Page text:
Summer was about five minutes’ walk till she got to Rowdy’s, a restaurant/bar
where she had so hoped to get a job. The lights of the bar glowed like
butterscotch in the inky night. Every so often, as she made her way forward, a
belly laugh cut the sky. People were having a good time. It was pretty late for
a job application but Summer could not wait. She was going to see if they
needed her as much as she needed them.

Rowdy’s struck her as a cozy place as she made her way to
the wide porch steps of the wraparound porch. She had never been inside. Only
drove past it. Each and every time she past it, she wanted so to go in.
Especially at night with its orange neon sign glowing crisply against the black
backdrop of the night’s sky. Now Summer was standing at the base of the
restaurant looking up at the sign that sat atop the roof. It was giant. Rowdy’s.

She pushed the heavy front door of the bar and all noise
stopped. Except for the game at the pool table. The crack of balls continued
but no one said a word. All eyes turned her way. Summer was not the only female
present but the place was stocked with mostly men. Long haired men with
mustaches and beards and bulging muscles.

The row of men at the bar with their backs to her but their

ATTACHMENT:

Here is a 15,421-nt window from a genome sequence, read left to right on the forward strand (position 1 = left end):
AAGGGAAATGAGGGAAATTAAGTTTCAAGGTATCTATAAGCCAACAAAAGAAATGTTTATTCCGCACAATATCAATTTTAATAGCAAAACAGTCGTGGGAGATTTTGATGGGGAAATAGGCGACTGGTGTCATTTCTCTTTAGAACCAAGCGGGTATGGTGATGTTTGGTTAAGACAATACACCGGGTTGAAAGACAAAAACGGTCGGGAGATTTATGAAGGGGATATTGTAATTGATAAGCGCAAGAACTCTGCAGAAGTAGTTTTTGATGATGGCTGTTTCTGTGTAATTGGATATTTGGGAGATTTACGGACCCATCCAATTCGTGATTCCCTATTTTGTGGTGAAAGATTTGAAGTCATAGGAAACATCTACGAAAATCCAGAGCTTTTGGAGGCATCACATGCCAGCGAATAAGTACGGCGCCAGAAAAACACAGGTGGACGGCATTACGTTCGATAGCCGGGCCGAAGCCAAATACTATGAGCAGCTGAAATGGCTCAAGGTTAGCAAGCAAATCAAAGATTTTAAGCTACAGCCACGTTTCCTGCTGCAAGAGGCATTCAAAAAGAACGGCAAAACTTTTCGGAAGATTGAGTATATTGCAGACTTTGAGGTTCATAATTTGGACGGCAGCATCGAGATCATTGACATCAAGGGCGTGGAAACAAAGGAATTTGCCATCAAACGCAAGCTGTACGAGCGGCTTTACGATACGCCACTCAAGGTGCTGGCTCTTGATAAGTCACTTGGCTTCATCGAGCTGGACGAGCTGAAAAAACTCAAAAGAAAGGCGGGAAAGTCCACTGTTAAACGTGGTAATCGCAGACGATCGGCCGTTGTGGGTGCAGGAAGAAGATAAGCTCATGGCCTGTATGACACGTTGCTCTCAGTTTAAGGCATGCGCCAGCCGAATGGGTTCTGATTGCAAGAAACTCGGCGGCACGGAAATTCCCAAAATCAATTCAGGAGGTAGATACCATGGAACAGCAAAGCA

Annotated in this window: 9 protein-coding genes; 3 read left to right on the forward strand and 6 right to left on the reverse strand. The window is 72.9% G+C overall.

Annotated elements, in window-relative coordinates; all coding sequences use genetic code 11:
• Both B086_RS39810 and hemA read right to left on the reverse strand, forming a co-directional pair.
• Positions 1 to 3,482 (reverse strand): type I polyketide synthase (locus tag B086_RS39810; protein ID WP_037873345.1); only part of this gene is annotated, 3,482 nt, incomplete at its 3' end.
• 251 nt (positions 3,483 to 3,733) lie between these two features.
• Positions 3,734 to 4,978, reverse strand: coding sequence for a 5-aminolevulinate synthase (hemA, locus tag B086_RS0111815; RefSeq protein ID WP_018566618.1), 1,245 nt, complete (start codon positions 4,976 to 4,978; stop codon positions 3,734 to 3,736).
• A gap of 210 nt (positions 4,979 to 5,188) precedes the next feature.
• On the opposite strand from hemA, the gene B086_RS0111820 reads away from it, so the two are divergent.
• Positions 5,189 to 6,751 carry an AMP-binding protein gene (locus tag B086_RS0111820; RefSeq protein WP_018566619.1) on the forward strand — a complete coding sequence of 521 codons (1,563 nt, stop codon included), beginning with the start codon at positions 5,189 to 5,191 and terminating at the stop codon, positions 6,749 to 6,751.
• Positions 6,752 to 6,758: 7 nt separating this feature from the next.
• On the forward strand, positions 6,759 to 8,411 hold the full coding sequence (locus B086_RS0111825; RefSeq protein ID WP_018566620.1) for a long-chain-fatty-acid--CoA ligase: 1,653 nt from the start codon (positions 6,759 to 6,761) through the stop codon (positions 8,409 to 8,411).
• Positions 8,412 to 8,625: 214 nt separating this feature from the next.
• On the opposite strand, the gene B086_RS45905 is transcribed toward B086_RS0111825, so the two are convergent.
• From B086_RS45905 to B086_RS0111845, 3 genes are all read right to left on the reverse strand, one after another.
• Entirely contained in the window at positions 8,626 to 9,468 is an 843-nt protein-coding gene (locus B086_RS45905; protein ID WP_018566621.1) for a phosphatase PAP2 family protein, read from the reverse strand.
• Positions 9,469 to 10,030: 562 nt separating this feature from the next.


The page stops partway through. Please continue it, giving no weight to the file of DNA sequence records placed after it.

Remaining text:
faces towards her, were ripped. Even in the dimly lit atmosphere, Summer could
make out the definition of their physiques. They were hard bodies, every last
one of them. Finally, someone said something to her.

They all had a similar look but the guy who spoke to her was
different. He was better looking. His shaggy hair was shiny; rolling around his
face in soft curls. Even in the sparse lighting, his eyes glittered. The sight
of him made Summer’s insides clutch. It kind of scared her. She liked it. A
lot.

“What are you up to, little girl?” he asked, the corners of
his soft, full lips bending with amusement.

Summer did not like being called that. She bristled. Summer
stiffened her spine and stuck out her chest. She wanted to make sure he knew
she was a woman and not a little girl. She was suddenly painfully aware of her
white tennis shoes. They were the shoes of a kid. Still she made it work. She
looked him dead in the eye and pushed passed him to take a seat at the bar,
next to him.

“Can I see some I.D.?” asked the bartender.

“I didn’t bring my purse with me,” Summer said with